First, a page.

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Sunday, November 4, 2012

Do Republicans Want To Keep Older People Working?

Jack Welch, the ex-CEO of GE, is at it again, distorting and questioning the unemployment rate.
Jack Welch from Bloomberg

From Huffington Post:

WASHINGTON -- Former General Electric CEO Jack Welch rewrote economic history during a Saturday appearance on Fox News, criticizing President Barack Obama for "the 2009 recession," while offering a new metric by which unemployment would be 11 percent.
"The real unemployment rate, if you take the last 10 years prior to the 2009 recession, a 10-year average of what's called the participation rate -- how many people are working temporarily, full-time, and wanting to work -- if you take that number, and you take the 10-year average, and you run it now with this workforce, you would have an unemployment rate close to 11 percent," Welch said. 

There is, in fact, no specific "2009 recession." According to the National Bureau of Economic Research, the official committee that measures and studies economic cycles, the U.S. economy entered a recession in December 2007, which ended in June 2009. Recessions are categorized as periods in which gross domestic product -- a measure of economic output -- declines. The effects of this decline can reverberate in the labor market for years after growth resumes. By referring to "the 2009 recession," however, Welch creates a timeline in which Obama is the only president presiding over economic hardship.
We've Heard It Before 

There is nothing new with Welch's theory.  The Republicans have been promoting this or something similar everywhere for months.  As soon as the unemployment rate started to decline, they went to alternate unemployment rates:  Either the U-6 rate, which they suddenly declared was the "real" unemployment rate, or this alternate rate based on the labor participation rate.


The Definition of the Labor Participation Rate 

First of all, Welch doesn't seem to understand what the labor participation rate is.  It is the number of people who are employed, either full-time, part-time, temporary or permanent, PLUS the number of people who are ACTIVELY looking for work AS A PERCENTAGE of the "civilian non-institutional population aged 16 and over".   There is a special count of people who "want to work" but unless those people were out there in the last month actively looking for work, they are not counted as "actively looking for work".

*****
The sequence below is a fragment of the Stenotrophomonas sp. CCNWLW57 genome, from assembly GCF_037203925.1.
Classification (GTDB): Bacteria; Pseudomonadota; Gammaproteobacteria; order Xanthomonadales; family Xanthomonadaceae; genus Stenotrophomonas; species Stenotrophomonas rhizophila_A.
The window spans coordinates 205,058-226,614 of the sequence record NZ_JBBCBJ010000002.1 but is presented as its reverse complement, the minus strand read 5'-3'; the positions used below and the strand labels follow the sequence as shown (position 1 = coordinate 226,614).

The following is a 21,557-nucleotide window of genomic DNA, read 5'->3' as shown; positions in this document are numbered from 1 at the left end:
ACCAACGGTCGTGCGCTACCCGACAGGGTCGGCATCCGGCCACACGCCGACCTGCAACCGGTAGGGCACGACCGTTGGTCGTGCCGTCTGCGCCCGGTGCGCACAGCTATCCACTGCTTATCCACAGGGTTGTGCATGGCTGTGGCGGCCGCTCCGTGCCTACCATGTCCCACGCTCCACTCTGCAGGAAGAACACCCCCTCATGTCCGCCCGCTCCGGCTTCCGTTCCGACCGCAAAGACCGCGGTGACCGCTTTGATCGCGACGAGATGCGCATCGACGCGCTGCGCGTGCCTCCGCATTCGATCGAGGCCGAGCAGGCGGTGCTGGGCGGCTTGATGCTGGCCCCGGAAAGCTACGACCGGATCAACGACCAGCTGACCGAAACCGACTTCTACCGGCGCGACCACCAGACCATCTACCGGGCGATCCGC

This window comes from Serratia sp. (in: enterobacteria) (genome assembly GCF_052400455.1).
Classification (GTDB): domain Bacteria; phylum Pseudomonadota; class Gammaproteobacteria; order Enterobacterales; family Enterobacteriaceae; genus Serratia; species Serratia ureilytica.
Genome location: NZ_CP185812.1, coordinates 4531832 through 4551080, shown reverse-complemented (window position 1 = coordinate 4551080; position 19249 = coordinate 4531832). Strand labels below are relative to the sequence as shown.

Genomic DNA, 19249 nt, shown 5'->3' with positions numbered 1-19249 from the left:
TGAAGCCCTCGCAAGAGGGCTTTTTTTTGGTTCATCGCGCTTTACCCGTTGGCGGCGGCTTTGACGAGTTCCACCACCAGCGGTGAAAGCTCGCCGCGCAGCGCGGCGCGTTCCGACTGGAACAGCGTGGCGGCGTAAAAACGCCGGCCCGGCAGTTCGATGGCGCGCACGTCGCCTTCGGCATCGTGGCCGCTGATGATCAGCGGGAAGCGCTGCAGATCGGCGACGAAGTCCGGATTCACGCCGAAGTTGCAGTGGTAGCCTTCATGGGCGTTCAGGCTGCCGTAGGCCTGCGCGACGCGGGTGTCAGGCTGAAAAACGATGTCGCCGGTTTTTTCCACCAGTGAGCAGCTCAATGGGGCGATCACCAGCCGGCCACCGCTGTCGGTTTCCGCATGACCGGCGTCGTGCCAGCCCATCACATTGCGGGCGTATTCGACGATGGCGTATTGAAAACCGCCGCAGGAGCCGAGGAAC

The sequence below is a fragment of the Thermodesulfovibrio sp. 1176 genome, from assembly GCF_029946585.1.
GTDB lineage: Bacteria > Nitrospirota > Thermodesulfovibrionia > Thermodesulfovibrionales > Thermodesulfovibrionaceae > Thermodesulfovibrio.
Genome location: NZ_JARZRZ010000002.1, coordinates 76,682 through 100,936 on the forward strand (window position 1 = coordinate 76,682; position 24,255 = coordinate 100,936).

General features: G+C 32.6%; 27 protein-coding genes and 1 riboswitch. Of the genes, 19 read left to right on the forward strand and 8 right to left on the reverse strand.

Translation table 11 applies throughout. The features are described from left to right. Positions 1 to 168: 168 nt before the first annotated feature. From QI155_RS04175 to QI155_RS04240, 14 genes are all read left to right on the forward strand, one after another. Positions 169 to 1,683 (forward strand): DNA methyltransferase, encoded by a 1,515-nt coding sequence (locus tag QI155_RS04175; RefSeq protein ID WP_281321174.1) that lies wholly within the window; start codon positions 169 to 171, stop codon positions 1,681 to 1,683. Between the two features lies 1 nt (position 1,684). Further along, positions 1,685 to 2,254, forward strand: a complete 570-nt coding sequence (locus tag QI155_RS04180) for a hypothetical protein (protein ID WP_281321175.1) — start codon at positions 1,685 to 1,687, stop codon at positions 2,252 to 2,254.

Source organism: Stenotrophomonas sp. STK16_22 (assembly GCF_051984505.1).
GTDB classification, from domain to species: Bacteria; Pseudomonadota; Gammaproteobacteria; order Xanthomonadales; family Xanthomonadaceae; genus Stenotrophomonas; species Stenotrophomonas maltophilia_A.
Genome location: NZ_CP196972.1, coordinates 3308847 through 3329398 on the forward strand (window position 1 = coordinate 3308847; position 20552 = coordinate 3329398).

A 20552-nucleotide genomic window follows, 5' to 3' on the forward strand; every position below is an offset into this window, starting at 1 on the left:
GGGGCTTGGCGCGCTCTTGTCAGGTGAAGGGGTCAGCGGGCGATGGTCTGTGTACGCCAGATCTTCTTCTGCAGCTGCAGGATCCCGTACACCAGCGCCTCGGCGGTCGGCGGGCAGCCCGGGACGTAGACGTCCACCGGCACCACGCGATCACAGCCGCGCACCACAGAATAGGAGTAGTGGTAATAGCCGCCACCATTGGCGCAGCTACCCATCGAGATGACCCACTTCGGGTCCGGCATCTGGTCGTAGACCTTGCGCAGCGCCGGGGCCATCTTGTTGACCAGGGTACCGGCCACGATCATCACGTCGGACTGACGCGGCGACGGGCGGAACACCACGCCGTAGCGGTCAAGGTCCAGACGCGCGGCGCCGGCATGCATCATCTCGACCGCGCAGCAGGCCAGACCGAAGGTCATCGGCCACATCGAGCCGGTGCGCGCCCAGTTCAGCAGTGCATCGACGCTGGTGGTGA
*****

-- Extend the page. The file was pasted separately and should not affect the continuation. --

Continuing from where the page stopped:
Why the Labor Participation Rate Increases or Decreases 

Now, the labor participation rate goes up and down due to two things:  The economy and demographics.  Yes, the economy will send the labor participation rate down as people sit out a bad labor market and don't work and don't look for work.  Very often, as the economy improves, people who have been sitting out jump back in and start looking for work.  The labor participation rate will go up.. but the unemployment rate will go up as well.

But one of the biggest reasons that the labor participation rate has declined over the past dozen years is demographic:


The Baby Boomers are getting older.


They are retiring and leaving the labor force.  They may not be retiring as fast or as early as their parents, but they are leaving the labor market in droves.  We've added 40 million people to the "civilian non-institutional population 16+" (the base for which employment/unemployment numbers are calculated), and 27 million of those people are 55 or older.  The numbers are even more skewed when just looking at population changes since 2009.  We've added 9.2 million people to the "civilian non-institutional population 16+" and 9.1 million of them are 55 or over. 
Though the labor participation rate of people 55+ has increased over the past decade, it is still about half that of people 25-54.  And isn't that really the way that it should be?

Do We Really Want To Keep Older People from Retiring?

The only way to get that labor force participation up to where the Republicans THINK it should be is to keep older people from retiring.  Is that what they want?  Even as the economy picks up and adds jobs, as it has been, we shouldn't expect the labor force participation rate to increase much.   The last time the labor participation rate for people 55+ was as high as now was back in the late 50's/early 60's before Medicare was enacted and before Social Security really kicked in.  Remember, though, that the more people in the labor force (working or looking for work), the more employers can pick and choose and perhaps treat people badly, as many have been during this recession. 

A high labor participation rate is not necessarily the sign of a healthy economy or a healthy country, particularly among older people.

 

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